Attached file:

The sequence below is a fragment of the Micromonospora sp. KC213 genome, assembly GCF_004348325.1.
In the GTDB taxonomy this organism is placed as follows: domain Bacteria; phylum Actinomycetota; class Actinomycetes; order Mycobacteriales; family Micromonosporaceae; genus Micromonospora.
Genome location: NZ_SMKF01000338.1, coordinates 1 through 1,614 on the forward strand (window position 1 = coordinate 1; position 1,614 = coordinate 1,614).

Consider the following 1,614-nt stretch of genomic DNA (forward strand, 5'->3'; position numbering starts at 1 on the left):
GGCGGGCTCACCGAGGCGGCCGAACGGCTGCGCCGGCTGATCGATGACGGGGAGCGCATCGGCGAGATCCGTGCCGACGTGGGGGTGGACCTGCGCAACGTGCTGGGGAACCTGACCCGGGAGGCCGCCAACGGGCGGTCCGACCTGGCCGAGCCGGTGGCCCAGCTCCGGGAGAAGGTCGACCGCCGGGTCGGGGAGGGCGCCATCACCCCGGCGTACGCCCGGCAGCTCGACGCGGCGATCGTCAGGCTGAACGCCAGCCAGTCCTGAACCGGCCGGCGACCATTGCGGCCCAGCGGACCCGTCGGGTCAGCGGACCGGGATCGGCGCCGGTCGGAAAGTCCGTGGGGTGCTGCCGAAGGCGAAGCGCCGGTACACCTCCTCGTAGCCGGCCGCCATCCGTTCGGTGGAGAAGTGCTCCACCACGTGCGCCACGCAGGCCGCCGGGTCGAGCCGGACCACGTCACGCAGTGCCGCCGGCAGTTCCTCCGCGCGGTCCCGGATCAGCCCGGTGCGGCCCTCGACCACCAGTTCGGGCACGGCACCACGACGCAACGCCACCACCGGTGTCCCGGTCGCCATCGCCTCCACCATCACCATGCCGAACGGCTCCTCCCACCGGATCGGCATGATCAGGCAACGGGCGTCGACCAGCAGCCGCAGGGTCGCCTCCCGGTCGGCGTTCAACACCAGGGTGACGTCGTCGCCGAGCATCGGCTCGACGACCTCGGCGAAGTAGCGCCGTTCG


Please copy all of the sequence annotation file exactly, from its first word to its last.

The sequence below is a fragment of the Micromonospora sp. KC213 genome, assembly GCF_004348325.1.
In the GTDB taxonomy this organism is placed as follows: domain Bacteria; phylum Actinomycetota; class Actinomycetes; order Mycobacteriales; family Micromonosporaceae; genus Micromonospora.
Genome location: NZ_SMKF01000338.1, coordinates 1 through 1,614 on the forward strand (window position 1 = coordinate 1; position 1,614 = coordinate 1,614).

Consider the following 1,614-nt stretch of genomic DNA (forward strand, 5'->3'; position numbering starts at 1 on the left):
GGCGGGCTCACCGAGGCGGCCGAACGGCTGCGCCGGCTGATCGATGACGGGGAGCGCATCGGCGAGATCCGTGCCGACGTGGGGGTGGACCTGCGCAACGTGCTGGGGAACCTGACCCGGGAGGCCGCCAACGGGCGGTCCGACCTGGCCGAGCCGGTGGCCCAGCTCCGGGAGAAGGTCGACCGCCGGGTCGGGGAGGGCGCCATCACCCCGGCGTACGCCCGGCAGCTCGACGCGGCGATCGTCAGGCTGAACGCCAGCCAGTCCTGAACCGGCCGGCGACCATTGCGGCCCAGCGGACCCGTCGGGTCAGCGGACCGGGATCGGCGCCGGTCGGAAAGTCCGTGGGGTGCTGCCGAAGGCGAAGCGCCGGTACACCTCCTCGTAGCCGGCCGCCATCCGTTCGGTGGAGAAGTGCTCCACCACGTGCGCCACGCAGGCCGCCGGGTCGAGCCGGACCACGTCACGCAGTGCCGCCGGCAGTTCCTCCGCGCGGTCCCGGATCAGCCCGGTGCGGCCCTCGACCACCAGTTCGGGCACGGCACCACGACGCAACGCCACCACCGGTGTCCCGGTCGCCATCGCCTCCACCATCACCATGCCGAACGGCTCCTCCCACCGGATCGGCATGATCAGGCAACGGGCGTCGACCAGCAGCCGCAGGGTCGCCTCCCGGTCGGCGTTCAACACCAGGGTGACGTCGTCGCCGAGCATCGGCTCGACGACCTCGGCGAAGTAGCGCCGTTCG